Monday, July 16, 2012

Democracy is the Opposite of Itself

Having written that you can find democracy, or freedom, but never both, I now look for indications I could be wrong.

Alan Macfarlane defines what he means by democracy. (Pathway.)
"Voting is a little bit of it, but it is the end product. [...]
In general it means a freedom to discuss, to talk about what you want to talk about. To act and to participate in running your own life. To form into organizations. And generally to take control of your life."
I must admit, by this definition, we live in a highly democratic society.

You may have noticed it is monotonically becoming less democratic, and has been since about 1830. Possibly since 1651, though I don't have good data about these periods. (Specifically I don't have enough to check for contradictions.) However, Macfarlane himself has furnished me with information showing that the democratic culture in England, as judged by this definition, goes back almost a thousand years. It seems he read Gregory Clark and was even able to extend the thesis.

Predictably, I blame voting. My proof holds - voting makes it legal to change discussion, self-direction, and association to be illegal, and every year more of these things indeed become illegal. Most recently, the freedom of American to associate with medical insurance companies has been outlawed, and they may no longer run this part of their life.

This may not seem to sit well with my belief that voting doesn't do anything. My habit of choosing words carefully saved me here - though I wish I'd remembered it in the article about voting. Voting does nothing for the voters, but it still makes changing the laws legal. Supposedly POTUS can change the healthcare laws because the administration was voted in.

Rest assured, the laws would have been changed anyway, though perhaps not exactly when they were. For example, when were the immigration laws changed? Where was the SCOTUS decision on that? There's a recent, mostly trivial case, decided apparently a couple weeks ago. Mass immigration started in what, the seventies, ramping up in the late nineties? Point is, decades ago.

Find the people who made that decision, and you've found the actual president of USG. They have a names and addresses, though I can all but guarantee no journalist knows them.

"Though only a part is voting for someone who acts as your representative." 
I'd much rather pay for a representative, because then I'd be able to fire them. Notice that I cannot dissolve the position in a democracy. Even though it has become obvious that presidents don't do anything, I cannot vote to not have a president. Who's really in charge here? Moreover, I don't even have a de-facto power to vote him out, because I don't own a voting bloc.

At least with a paid representative, I can withdraw my consent, as signalled by the withdrawal of the cash.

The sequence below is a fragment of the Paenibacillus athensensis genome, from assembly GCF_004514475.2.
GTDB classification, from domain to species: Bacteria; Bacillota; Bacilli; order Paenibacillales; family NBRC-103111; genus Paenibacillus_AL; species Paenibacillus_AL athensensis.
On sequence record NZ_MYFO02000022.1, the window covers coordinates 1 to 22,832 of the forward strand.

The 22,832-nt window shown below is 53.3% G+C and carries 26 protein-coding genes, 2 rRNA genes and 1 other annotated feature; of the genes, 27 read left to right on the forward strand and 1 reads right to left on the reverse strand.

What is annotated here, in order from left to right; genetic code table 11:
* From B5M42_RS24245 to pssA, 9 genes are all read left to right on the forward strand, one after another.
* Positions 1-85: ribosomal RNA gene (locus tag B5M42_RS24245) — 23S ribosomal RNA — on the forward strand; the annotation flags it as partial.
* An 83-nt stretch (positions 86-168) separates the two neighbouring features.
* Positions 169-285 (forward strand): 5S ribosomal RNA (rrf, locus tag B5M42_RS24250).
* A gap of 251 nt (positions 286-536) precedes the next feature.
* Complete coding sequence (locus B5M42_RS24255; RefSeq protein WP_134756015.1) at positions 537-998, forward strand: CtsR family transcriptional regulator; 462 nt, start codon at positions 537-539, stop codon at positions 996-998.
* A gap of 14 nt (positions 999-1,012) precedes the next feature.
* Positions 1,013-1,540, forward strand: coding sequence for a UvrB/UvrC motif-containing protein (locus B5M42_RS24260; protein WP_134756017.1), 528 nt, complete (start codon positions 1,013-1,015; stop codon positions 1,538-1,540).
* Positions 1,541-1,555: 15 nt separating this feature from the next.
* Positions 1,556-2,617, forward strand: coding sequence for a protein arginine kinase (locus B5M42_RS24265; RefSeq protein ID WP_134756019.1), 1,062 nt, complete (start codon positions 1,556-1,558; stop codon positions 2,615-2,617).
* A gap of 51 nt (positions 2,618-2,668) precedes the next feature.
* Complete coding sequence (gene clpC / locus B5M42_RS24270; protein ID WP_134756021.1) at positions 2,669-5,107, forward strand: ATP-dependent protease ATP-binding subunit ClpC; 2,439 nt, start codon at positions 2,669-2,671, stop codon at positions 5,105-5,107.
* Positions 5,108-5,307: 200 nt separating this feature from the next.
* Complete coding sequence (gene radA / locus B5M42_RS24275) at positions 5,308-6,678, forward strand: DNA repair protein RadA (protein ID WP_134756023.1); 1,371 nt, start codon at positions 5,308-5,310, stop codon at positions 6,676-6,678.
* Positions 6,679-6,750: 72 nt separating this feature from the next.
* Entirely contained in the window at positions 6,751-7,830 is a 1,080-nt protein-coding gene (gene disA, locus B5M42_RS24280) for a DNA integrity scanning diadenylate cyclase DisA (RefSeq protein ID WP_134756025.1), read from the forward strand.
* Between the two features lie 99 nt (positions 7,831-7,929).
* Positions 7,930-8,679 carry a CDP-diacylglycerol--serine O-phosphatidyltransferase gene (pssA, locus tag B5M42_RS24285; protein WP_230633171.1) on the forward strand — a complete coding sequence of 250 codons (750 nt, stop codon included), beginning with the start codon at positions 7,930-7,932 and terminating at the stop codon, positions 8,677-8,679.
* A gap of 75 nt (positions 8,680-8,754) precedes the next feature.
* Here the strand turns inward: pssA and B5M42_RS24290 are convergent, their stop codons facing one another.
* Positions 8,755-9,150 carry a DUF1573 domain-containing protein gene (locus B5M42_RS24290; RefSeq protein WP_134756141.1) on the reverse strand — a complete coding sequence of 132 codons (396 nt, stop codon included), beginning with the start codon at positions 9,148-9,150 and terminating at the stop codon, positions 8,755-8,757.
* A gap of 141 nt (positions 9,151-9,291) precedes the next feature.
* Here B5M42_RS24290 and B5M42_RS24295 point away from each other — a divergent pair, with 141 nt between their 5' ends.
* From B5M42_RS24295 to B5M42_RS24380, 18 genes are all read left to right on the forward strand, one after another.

Kent McManigal said...

No person can represent another. Not really.

The "representatives" you are now afflicted with are paid, they just aren't hired. They are paid, not of your own free will, but by money stolen from you and others by coercion. You can stop paying, but it could cost you your life. What you need, if you want a "representative", is a hired representative rather than an elected one.

Anomaly UK said...

Agree about the paradox of voter power.

I wrote, "What it amounts to is that the fact that politicians are elected is an essential part of the system, which would be very different without it, but that its effect is not to take power away from the permanent establishment to any large degree. The voters have no fine control over policy, but within the permanent establishment (which obviously itself contains factions and differences of opinion) policies which have more appeal to voters will always have a slight advantage over policies which have less."

Alrenous said...

So, between two balanced factions, both of whom will be self-serving, the voters may choose.

"On this very coarse level, what most clearly gains votes is the expansion of the clients of the state - those on benefits or those in government employment."

Because you can vote, the government tends to expand in a popular way instead of a less-popular way.

Which to me sounds like having a friendly, amicable cancer. In the end, it is trying to kill you, but it does so politely.

However, democracies are liars; intrinsically impolite.

The lying works, though, because the average is so gullible. The gov successfully garners support by lying.

Come to think, I suspect at least some of the voters are in on it. Otherwise, it should be much easier to expose the lies.

Or perhaps they simply resist being shown they were fooled? Being fooled is addictive?